Parents Not Learning Sign Language for Mute Child Blasted: 'Always Refused'

A post about a teenage son who "blew up" at his parents for not being willing to learn sign language to better communicate with their mute daughter has gone viral on Reddit, where it has received more than 8,000 upvotes.

In a post shared on Reddit's Am I The A****** (AITA) subforum, 16-year-old Reddit user Maleficent_Round1611 said his 23-year-old sister Natalie has been mute following a car accident around five years ago that damaged her vocal cords.

The user said he and Natalie do video calls on FaceTime a lot because he learned sign language for her and it's how she prefers to communicate.

"Natalie gets by very well with sign language, however, our parents have always refused to actually learn ASL [American Sign Language]," he said.

Couple using sign language.
A stock image of a couple communicating using a type of sign language. iStock/Getty Images Plus

According to the son, their parents prefer to use text to "replace the long phone-calls they had with their parents when they went away to college."

His parents allegedly expect Natalie to be "sitting on the couch with the phone and [reply] as fast as possible in real time, and she's not interested. I overheard my parents complaining about this and insulting Natalie for it, and I blew up at them."

The son said his parents "got really angry" and grounded him. His aunts also criticized him, saying that his mother and father "both worked full time, had three kids to raise, both had church responsibilities," and that Natalie and he "were brats for expecting them to learn a new language on top of that."

ASL is a complete language expressed by movements of the hands and face and its grammar differs from that of English.

The National Association of the Deaf says it can take a year or more to learn enough signs for basic communication and sign them comfortably. As with any other language, some may pick it up more quickly than others but the key is to be patient through the learning process.

The original poster said his parents "always insisted that Natalie could write anything out, that text-to-speech was good enough if she didn't want to carry around a pen and paper. Most of her teachers were like that too, but I get it for them, she's just one student and they're busy. These are our parents."

According to the son, "so many people," including multiple cousins, their grandparents, multiple aunts and uncles, the two boyfriends she had after the accident as well as her current girlfriend, learned to sign for Natalie but never them [his parents]."

Being Busy Is Not an Excuse

Michelle Mintz is the founder of Baby Blooming Moments, a California-based parent coaching service who has a certificate of clinical competence in speech language pathology. She told Newsweek: "This brother advocating for his sister is beautiful and absolutely appropriate. Communication is the key to connecting and it is so sad to hear his parents are choosing not to connect with their daughter in the way that is best for her."

Mintz noted that learning a new language can be challenging and does take time, but "being busy isn't an excuse for a parent not doing what is best for their child."

"Learning to adapt to meet their daughter's needs is the ultimate essence of parenting," Mintz said.

She said there may be other underlying issues for the parents being so resistant to learning ASL.

According to Mintz they may be "having a difficult time accepting this new life for their daughter and themselves" or are just fearful they can't learn a new language.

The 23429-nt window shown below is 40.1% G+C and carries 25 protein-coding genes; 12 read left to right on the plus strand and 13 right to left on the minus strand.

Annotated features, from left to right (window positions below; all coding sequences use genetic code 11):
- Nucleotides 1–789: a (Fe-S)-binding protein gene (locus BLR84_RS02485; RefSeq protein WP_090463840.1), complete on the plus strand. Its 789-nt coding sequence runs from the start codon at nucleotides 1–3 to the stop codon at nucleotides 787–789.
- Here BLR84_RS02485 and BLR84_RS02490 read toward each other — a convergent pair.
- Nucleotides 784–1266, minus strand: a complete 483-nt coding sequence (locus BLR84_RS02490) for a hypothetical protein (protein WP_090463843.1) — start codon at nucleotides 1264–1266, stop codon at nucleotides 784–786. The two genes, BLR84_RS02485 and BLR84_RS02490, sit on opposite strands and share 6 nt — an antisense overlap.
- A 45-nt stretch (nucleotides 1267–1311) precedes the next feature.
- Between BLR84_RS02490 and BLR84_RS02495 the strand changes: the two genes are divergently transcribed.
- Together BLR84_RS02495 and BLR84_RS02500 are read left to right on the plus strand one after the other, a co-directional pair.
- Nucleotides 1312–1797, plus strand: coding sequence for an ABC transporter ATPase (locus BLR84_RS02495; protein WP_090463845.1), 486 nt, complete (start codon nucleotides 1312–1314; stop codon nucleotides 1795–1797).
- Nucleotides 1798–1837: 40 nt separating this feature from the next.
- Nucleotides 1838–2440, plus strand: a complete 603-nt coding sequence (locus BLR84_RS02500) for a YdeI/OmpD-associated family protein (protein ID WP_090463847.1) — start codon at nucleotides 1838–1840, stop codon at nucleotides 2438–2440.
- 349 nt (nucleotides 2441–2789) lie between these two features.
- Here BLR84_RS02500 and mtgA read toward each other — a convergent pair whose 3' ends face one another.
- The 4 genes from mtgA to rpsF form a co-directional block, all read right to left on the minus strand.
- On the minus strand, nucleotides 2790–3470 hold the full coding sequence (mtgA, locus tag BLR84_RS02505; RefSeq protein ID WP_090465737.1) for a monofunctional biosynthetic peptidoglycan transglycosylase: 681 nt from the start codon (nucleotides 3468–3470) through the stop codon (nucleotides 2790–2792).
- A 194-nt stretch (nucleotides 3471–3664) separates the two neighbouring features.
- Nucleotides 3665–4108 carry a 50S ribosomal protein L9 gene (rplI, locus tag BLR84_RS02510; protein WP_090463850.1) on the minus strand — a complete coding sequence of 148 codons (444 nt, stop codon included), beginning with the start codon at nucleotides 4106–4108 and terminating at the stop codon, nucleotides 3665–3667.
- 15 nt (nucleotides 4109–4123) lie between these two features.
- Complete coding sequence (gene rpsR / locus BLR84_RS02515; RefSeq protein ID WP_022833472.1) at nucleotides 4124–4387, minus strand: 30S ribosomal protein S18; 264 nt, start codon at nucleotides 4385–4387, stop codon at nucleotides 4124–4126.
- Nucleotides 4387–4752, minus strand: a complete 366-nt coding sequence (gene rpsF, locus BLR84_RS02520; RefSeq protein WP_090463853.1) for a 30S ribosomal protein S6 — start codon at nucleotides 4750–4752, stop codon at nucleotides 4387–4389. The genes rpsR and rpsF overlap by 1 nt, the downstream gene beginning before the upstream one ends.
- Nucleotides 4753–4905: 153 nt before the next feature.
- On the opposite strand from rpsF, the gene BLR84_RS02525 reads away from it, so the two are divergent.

Make It Fun To Learn the Language

Mintz said perhaps "making it fun to learn the new language" by turning it into a game may be a good approach to this situation.

For example, while sitting at dinner with everyone around the table, the daughter can teach the same sign every time someone passes food across the table. By repeating the same sign throughout dinner, the parents can easily pick it up and use it appropriately at other times, she said.

"The parents must be acknowledged for their attempts and success to encourage them to continue with this family journey. It is extremely important to find creative and fun ways for the parents to learn ASL as that is the language their daughter best communicates with and it will improve the dynamics of this family tremendously," Mintz said.

In a 2016 study by the Modern Language Association looking at course enrollments across colleges and universities in the U.S., ASL was reported to be the third-most studied language, outranked only by Spanish and French.

Parents Need a 'Reality Check'

Several users on Reddit sided with the original poster and shared messages of support.

In a comment that got 14,000 upvotes, user LordNeo wrote: "Parents should've been the first ones to learn ASL. If 'church responsibilities' are more important than parental responsibilities, then they should get a reality check on what said church is teaching them."

Panzermensch911 said: "OP [original poster] you are NTA [not the a******]. You are a good egg. I hope you can preserve this for yourself despite the social pressure of your family. You and Natalie might want to have a plan though and play this smart. As long as you are financially dependent on your parents they have considerable power over you."

PokemonPuzzler said: "The length of the conversations they want is what stood out to me. If they're so busy they can't spend some time learning ASL for their daughter, how do they have time for those long phone conversations? If they have time for those, it's by text so they could send their messages and try to learn in between. NTA, OP."

Newsweek was not able to verify the details of this case.

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